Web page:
Information About High Blood Pressure
Approximately 1 in 3 American adults have high blood pressure, which is a serious condition that can lead to damage to the heart, kidneys, eyes and brain. The condition is characterized by having blood pressure greater than 140 over 90 mmHG (millimeters of mercury). If your blood pressure is 120-139/80-89 mmHG, you have pre-hypertension, and should take steps now to decrease your blood pressure so you do not get hypertension.
Risk Factors for High Blood Pressure
Pre-hypertension, diabetes and an unhealthy lifestyle can increase a person’s chances of developing high blood pressure. Smoking tobacco, eating foods high in sodium and/or low in potassium, being inactive and/or obese, and drinking too much alcohol are all unhealthy lifestyle habits that could lead to high blood pressure. With that being said, for many people, the cause of high blood pressure is unknown, and could come from many sources.
Symptoms of High Blood Pressure
Hypertension is sometimes referred to as a “silent killer” because it has few or no symptoms, and many people do not realize they have it until it is too late. Symptoms of high blood pressure that do exist, however, include headaches, (particularly pounding ones), lack of energy and damage to the arteries that can cause heart disease, strokes, kidney disease and impotence. Because some of the symptoms of high blood pressure are actually lethal, it is important to check your blood pressure regularly to make sure you are healthy. That way, a treatment program can be started right away to help reduce your odds of having a stroke or heart attack.
High Blood Pressure Treatment Options
First and foremost, it is best that you discuss high blood pressure treatment options with your doctor to come up with a treatment plan that is right for you. High blood pressure treatment can be as simple as taking a 30-minute walk every day to taking prescribed medications. Whether you start exercising more or skip on the sodium, taking active and healthy steps can lower your blood pressure. If these healthy lifestyle habits do not do the trick, your doctor may prescribe medication such as beta-blockers, ace inhibitors, calcium channel blockers and/or diuretics.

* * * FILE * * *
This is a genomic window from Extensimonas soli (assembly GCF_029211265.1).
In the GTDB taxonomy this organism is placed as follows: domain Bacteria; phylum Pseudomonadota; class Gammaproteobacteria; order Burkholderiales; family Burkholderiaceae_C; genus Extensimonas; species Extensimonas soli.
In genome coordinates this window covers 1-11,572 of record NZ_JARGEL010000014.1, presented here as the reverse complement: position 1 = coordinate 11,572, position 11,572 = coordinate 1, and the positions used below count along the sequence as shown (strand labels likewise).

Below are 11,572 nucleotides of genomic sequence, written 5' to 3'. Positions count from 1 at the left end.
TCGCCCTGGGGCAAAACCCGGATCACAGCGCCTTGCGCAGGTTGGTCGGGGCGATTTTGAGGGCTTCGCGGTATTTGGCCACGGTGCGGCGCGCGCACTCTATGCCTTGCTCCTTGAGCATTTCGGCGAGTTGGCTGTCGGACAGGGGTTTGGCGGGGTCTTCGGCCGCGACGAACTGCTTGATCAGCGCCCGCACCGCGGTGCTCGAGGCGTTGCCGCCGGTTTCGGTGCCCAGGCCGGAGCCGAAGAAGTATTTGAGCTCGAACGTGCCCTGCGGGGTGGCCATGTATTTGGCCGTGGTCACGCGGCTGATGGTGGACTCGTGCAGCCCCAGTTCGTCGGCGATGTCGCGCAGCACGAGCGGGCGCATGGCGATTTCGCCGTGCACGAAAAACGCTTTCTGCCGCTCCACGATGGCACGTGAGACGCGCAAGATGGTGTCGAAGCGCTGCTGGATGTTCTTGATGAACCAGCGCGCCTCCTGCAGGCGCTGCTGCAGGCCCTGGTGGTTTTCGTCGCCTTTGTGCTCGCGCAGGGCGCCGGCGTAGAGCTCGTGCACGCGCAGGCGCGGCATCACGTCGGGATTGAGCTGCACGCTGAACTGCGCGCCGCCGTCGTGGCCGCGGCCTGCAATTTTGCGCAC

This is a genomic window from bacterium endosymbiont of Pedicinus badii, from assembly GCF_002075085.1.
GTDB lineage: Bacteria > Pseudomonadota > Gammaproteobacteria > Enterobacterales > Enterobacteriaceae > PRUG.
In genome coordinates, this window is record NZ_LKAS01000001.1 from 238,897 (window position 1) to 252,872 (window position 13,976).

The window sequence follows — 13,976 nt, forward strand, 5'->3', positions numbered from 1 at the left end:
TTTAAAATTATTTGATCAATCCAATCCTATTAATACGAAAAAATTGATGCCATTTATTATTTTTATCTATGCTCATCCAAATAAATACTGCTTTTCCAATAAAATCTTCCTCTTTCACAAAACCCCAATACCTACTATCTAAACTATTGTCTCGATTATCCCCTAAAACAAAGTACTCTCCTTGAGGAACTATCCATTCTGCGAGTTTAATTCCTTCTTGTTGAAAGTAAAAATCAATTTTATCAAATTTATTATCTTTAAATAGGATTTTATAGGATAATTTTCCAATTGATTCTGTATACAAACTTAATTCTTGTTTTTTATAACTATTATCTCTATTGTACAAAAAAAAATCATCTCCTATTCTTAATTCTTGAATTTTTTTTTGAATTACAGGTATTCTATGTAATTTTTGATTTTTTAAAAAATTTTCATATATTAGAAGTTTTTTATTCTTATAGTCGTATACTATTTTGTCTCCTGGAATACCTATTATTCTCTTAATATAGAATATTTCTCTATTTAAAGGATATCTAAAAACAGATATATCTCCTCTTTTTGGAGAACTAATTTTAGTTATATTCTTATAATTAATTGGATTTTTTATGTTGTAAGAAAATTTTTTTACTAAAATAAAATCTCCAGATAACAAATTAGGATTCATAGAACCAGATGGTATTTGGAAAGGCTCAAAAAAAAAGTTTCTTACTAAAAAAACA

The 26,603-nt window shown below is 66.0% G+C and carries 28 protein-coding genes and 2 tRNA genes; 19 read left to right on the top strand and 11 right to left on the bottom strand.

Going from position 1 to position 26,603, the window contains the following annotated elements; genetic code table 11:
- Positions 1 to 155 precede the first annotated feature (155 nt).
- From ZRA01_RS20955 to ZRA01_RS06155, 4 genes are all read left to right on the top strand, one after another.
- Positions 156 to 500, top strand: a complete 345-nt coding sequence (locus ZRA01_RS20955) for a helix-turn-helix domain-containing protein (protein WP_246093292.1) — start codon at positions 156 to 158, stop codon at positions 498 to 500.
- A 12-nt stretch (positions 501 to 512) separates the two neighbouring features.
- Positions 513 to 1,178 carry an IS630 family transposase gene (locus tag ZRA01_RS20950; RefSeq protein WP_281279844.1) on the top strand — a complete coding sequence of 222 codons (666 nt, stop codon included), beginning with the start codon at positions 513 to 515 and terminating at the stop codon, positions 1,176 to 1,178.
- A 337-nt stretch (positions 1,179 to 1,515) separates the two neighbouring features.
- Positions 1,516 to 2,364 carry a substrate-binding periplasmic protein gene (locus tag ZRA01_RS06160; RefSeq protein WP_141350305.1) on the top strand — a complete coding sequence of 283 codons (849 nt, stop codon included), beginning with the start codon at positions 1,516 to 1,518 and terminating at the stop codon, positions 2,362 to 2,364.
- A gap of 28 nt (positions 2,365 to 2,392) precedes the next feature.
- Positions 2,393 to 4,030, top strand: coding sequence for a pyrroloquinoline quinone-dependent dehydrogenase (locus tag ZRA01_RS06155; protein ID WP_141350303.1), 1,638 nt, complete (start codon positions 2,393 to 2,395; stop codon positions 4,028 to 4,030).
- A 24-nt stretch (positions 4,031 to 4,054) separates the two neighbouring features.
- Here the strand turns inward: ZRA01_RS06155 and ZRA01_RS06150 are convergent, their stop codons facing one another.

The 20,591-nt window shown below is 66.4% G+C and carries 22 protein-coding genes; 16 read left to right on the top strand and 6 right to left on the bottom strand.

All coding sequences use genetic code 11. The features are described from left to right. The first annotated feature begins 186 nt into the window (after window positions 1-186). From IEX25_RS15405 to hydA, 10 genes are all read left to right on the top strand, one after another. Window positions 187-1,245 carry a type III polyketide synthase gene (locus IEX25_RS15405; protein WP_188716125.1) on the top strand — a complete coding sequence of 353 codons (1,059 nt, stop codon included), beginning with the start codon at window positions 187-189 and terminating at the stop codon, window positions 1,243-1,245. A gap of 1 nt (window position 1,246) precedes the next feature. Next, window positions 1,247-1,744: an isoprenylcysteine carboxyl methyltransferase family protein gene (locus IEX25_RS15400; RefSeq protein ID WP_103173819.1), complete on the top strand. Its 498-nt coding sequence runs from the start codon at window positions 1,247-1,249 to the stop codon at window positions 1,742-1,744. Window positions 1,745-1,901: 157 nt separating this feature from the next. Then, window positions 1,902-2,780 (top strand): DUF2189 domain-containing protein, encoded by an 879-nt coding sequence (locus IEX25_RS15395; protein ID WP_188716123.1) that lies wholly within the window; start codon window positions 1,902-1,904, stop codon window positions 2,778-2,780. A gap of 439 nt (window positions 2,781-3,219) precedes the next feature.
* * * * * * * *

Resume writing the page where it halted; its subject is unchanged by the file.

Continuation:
Living with High Blood Pressure
Having high blood pressure should encourage you to live a healthier live. Otherwise, the alternative is a lack of blood flow to your heart, kidneys, legs and eyes, which could cause heart failure, kidney failure, leg amputation and/or blindness. Now that is reason to get up and get moving! You can manage your hypertension, or lower it, by losing weight, exercising regularly, eating potassium-rich foods such as bananas, and checking your blood pressure regularly at home. Research the DASH diet to treat your hypertension, and learn how to stress less. Listening to classical music and meditation can actually lower blood pressure as well.
You do not have to be one of the 68 million Americans with high blood pressure. Recognizing the symptoms of high blood pressure and knowing all about high blood pressure treatment can help you either catch the condition early or eliminate it before it causes true damage to your body. Start living healthier today to lower your blood pressure.